Oxford,
01
June
2017
|
09:51
Europe/London

Peel back time to see how Oxfordshire looked decades and centuries ago

People in every part of Oxfordshire will soon have the chance to “peel back” the landscape in their neighbourhood to see what was there 20, 100 or even 200 years ago.

Online interactive maps will show people what land in every current Oxfordshire town, village, hamlet and rural location was being used for at various points in the 20th, 19th and 18th centuries and even as far back as the 16th century.

Called the “Historic Landscape Characterisation Project, the resource shows how land use has changed through the centuries – sometimes quite dramatically and occasionally not at all, such as at Port Meadow in Oxford.

The information will be available to everyone from landscape management professionals, academic researchers, council planning officers right through to curious members of the public who are interested to learn more about their local area.

Abi Tompkins, Historic Landscape Characterisation Officer at Oxfordshire County Council, said: “Collating this information has been absolutely fascinating and I am convinced residents and professionals in the county will also be stimulated by what is available.

“When you look at a road in an urban area or quiet corn field on a farm it is often impossible to imagine that in the past that same patch of land may have been woodland or a Roman villa.

“We believe the ability to uncover history through historical time via the online tool we have created will prove very popular and we’re looking forward to sharing what we’ve produced.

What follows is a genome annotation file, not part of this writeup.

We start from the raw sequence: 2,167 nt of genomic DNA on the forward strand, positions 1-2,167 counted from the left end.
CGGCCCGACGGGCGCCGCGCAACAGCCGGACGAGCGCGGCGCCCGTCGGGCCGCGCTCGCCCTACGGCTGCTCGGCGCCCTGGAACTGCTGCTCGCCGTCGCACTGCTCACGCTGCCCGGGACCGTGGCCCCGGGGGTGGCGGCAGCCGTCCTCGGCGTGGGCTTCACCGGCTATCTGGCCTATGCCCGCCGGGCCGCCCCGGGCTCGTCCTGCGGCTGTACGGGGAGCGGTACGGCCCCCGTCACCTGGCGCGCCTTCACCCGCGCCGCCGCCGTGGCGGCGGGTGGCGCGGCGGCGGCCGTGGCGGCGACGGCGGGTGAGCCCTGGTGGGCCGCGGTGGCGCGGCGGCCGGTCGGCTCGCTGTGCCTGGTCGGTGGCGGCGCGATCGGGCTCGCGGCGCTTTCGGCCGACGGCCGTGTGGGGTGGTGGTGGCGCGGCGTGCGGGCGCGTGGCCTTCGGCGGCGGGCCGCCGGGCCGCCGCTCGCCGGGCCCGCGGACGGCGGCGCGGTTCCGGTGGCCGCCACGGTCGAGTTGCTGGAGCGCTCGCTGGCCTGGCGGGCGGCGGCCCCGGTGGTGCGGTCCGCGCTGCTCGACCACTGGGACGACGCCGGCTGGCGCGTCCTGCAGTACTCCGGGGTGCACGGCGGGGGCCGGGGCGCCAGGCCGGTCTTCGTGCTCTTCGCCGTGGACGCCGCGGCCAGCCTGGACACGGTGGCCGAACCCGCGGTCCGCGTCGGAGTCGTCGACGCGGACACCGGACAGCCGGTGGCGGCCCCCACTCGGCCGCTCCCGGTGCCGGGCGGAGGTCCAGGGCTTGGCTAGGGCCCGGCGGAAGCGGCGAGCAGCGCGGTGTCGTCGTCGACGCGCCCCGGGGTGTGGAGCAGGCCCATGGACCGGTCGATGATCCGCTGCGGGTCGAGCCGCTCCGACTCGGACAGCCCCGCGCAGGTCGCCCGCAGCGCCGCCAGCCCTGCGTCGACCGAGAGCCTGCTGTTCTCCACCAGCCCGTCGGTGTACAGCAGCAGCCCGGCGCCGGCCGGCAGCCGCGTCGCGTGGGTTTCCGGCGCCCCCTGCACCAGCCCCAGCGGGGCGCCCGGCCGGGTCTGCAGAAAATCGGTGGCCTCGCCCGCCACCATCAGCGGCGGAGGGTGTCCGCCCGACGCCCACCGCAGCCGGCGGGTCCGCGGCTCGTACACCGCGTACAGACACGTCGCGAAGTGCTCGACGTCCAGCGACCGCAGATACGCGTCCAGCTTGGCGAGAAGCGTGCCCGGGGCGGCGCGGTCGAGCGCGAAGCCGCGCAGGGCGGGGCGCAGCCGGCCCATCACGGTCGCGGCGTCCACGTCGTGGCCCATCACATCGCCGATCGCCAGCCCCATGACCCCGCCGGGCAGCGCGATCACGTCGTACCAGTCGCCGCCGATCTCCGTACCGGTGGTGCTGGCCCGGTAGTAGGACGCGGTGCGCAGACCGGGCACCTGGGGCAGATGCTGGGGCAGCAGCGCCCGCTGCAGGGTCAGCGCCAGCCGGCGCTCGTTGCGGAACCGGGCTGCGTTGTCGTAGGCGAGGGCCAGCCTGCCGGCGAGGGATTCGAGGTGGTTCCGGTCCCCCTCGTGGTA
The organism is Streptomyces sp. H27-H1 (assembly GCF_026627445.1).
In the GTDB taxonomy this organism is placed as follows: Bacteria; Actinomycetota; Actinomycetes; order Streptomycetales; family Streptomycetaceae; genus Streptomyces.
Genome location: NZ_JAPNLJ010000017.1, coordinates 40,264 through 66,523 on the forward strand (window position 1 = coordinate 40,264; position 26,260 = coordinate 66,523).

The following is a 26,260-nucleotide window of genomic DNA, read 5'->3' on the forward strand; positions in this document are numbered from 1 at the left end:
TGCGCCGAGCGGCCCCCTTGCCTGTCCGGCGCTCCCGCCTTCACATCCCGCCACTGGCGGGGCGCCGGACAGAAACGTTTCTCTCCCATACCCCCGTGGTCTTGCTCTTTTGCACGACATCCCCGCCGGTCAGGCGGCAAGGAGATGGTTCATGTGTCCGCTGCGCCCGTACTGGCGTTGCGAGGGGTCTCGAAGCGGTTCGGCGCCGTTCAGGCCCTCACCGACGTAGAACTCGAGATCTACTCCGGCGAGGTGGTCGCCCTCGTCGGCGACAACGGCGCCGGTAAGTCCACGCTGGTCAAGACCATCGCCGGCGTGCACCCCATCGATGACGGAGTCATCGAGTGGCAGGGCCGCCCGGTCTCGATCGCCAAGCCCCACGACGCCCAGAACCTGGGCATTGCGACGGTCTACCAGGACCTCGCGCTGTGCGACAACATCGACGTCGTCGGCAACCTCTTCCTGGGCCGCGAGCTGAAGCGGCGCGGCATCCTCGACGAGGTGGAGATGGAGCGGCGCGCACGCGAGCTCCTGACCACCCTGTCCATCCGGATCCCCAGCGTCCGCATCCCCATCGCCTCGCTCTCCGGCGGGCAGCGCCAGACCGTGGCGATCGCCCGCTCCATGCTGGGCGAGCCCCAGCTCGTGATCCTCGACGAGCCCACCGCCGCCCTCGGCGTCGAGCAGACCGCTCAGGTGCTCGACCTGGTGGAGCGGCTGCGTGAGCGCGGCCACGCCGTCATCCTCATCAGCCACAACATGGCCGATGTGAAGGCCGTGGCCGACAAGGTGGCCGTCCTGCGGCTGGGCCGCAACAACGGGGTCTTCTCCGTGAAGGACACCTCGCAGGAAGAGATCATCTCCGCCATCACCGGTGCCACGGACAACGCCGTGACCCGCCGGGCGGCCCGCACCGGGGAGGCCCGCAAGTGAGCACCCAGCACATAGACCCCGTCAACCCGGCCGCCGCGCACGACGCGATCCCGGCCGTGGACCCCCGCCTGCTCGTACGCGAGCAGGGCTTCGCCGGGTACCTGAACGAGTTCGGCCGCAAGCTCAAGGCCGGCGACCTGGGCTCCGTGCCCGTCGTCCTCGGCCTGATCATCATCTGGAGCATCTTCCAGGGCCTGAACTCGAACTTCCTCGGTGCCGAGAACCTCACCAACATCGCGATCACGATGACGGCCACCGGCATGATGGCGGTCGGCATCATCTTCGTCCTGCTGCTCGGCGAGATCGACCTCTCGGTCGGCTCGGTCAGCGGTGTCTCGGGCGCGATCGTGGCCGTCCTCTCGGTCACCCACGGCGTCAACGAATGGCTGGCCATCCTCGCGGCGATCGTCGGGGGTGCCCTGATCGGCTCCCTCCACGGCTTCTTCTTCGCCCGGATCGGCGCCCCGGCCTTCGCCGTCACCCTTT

“We think this is a wonderful resource for the county which will now be permanently available to whoever wants to use it. Port Meadow in Oxford may well now look as it has for many centuries. Very few other parts of Oxfordshire can claim the same. We invite people to peel back time and plot the changes wrought by the passage of time.”

The tool can be accessed at bit.ly/oxonlandscape

Get involved

Meanwhile on July 15 there’ll be an exhibition called “Living Landscapes” - an exploration of Oxfordshire’s countryside, towns, and villages and their histories. Admission is free.

Inspired by the Oxfordshire Historic Landscape Characterisation project, this event showcases photographs, paintings, and poems produced by Oxfordshire school children and residents on the themes of history, memory, and change in our landscapes.

Get involved and send us your photographs and poems capturing Oxfordshire’s landscapes.

For more information, please visit our website: http://www.oxfordshire.gov.uk/livinglandscapes

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